Peptide growth factors, especially IGF-I and IGF-BPs, are known to play an important role in regulation of cell division and in maintaining equilibrium between synthesis and degradation of extracellular matrix components [11].

IGF-I is an important metabolic and mitogenic factor involved in cell growth and differentiation. It is also recognised as a stimulator of collagen and sulphated glycosaminoglycans biosynthesis [12,13]. IGF-I forms complexes with binding proteins which are important regulators of its biological activity in plasma and other tissues. At least six different high-affinity IGF-BPs have been identified in humans and other species [11]. Under normal conditions most IGF-I circulates in high molecular weight complex (150 kDa), containing IGF-BP3 and acid labile subunit [14, 15]. It has been suggested that such a complex prolongs the half-life of IGF-I and increases cell responsiveness to IGF-I stimulation. Bioavailability of IGF-I regulated by IGF-BPs may contribute to the remodelling of extracellular matrix in articular tissues. They may also be involved in reparation of inflammation-induced damage of synovial tissue [16, 17].

Therefore, the characterisation of IGF-I, IGF-BPs and IGF-BP-cleaving proteases in synovial fluid is important for understanding the modulation of synovial fluid metabolism in inflammatory processes affecting the knee joints.

   The aim of the present study was to measure the concentration of IGF-I, expression of IGFBP-1 and IGFBP-3, and to evaluate gelatinolytic activity in both articular exudates and serum of patients with Lyme arthritis (studied group) and compared with those of patients with post-traumatic damage (control group).




             All the protocols in this study that involved human patients were conducted in accordance with the Declaration of Helsinki and were accepted by the Committee for Ethics and Supervision of Human and Animal Research of the Medical University of Białystok, Poland.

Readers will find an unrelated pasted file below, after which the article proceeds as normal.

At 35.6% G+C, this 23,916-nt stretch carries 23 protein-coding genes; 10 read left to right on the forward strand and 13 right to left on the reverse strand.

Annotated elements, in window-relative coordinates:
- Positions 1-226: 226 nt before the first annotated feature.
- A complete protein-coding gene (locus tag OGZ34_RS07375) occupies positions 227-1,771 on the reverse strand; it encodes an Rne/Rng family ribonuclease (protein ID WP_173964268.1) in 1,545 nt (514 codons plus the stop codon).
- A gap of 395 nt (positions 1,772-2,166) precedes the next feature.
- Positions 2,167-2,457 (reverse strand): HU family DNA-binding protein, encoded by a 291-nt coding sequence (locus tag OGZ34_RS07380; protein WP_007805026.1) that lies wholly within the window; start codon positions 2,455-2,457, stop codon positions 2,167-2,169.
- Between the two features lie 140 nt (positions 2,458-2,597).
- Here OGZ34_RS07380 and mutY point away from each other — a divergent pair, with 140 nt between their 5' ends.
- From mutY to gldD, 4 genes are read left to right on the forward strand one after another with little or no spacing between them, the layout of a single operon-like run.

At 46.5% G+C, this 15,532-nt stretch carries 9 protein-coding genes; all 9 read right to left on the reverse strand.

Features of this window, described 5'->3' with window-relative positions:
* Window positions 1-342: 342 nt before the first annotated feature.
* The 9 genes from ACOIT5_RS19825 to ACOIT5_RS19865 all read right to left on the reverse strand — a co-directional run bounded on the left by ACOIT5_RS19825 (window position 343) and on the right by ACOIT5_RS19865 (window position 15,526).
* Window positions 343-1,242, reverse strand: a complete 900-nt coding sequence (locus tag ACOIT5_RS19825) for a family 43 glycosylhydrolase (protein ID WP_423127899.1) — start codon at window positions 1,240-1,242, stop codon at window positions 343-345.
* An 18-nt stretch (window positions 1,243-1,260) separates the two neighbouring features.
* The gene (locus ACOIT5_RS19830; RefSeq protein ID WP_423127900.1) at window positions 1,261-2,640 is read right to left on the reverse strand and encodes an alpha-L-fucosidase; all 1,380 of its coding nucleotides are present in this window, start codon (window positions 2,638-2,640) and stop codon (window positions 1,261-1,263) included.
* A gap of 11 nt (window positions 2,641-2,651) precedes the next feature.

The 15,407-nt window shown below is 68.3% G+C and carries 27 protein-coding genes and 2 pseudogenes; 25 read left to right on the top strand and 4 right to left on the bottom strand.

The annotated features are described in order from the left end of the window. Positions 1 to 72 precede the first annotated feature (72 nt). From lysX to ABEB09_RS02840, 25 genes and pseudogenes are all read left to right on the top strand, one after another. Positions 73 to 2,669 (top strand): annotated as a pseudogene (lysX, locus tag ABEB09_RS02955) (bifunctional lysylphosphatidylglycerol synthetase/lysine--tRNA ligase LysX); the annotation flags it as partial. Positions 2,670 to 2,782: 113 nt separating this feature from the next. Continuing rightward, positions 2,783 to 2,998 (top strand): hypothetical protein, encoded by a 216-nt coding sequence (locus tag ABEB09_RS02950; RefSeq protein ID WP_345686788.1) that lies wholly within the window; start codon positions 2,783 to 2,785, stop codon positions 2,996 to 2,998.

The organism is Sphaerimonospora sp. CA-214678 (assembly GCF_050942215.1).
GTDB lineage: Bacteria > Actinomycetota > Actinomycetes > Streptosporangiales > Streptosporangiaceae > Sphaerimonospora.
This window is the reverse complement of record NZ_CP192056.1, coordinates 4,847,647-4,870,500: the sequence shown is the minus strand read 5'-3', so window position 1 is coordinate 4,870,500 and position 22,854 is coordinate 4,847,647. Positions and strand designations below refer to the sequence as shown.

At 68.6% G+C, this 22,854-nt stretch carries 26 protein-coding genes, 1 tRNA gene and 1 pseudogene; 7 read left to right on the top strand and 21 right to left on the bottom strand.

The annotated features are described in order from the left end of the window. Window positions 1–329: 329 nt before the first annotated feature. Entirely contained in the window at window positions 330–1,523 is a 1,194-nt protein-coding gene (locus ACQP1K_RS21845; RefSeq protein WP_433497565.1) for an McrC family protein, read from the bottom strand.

Patients and sample collection

Serum was collected from patients of the Medical University of Białystok. Shortly, after the first admission of the patients to the hospital, synovial fluid was collected during routine diagnostic or therapeutic arthrocentesis. A total of 30 patients were included in this study, 15 (9 males and 6 females, between 9-48 years old) with post-traumatic damage (PTD) of the knee joints were considered as a control group and those, diagnosed with Lyme arthritis, (8 females and 7 males, between 58-68 years old) were the studied group.  The diagnostic of Lyme arthritis (LA) was based on clinical findings (e.g. inflammation of knee joint with exudate) and immunoblot testing on serum samples. All LA patients had tick-bite history and/or erythema migrans. The Lyme arthritis patients were treated with the regular antibiotic regime indicated in these cases, tetracycline and ampicillin. The PTD patients received non-steroid anti-inflammatory drugs. None of the patients included in the study received intra-articular injection of corticosteroids.